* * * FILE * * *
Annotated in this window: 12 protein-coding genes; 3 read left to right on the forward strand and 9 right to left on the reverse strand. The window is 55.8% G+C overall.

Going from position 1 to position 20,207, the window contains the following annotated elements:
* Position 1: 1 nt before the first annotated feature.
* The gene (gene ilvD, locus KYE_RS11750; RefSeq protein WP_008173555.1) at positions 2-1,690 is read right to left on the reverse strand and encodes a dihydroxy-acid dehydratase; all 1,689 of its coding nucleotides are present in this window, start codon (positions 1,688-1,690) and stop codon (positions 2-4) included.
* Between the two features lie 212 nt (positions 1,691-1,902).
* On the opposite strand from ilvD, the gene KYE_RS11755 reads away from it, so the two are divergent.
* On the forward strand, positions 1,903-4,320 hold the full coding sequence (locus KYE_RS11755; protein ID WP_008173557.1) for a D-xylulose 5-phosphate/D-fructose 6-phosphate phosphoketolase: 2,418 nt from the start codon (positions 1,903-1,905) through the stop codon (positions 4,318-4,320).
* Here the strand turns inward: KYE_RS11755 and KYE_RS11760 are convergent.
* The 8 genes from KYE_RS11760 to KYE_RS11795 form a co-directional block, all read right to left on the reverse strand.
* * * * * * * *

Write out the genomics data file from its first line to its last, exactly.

Annotated in this window: 12 protein-coding genes; 3 read left to right on the forward strand and 9 right to left on the reverse strand. The window is 55.8% G+C overall.

Going from position 1 to position 20,207, the window contains the following annotated elements:
* Position 1: 1 nt before the first annotated feature.
* The gene (gene ilvD, locus KYE_RS11750; RefSeq protein WP_008173555.1) at positions 2-1,690 is read right to left on the reverse strand and encodes a dihydroxy-acid dehydratase; all 1,689 of its coding nucleotides are present in this window, start codon (positions 1,688-1,690) and stop codon (positions 2-4) included.
* Between the two features lie 212 nt (positions 1,691-1,902).
* On the opposite strand from ilvD, the gene KYE_RS11755 reads away from it, so the two are divergent.
* On the forward strand, positions 1,903-4,320 hold the full coding sequence (locus KYE_RS11755; protein ID WP_008173557.1) for a D-xylulose 5-phosphate/D-fructose 6-phosphate phosphoketolase: 2,418 nt from the start codon (positions 1,903-1,905) through the stop codon (positions 4,318-4,320).
* Here the strand turns inward: KYE_RS11755 and KYE_RS11760 are convergent.
* The 8 genes from KYE_RS11760 to KYE_RS11795 form a co-directional block, all read right to left on the reverse strand.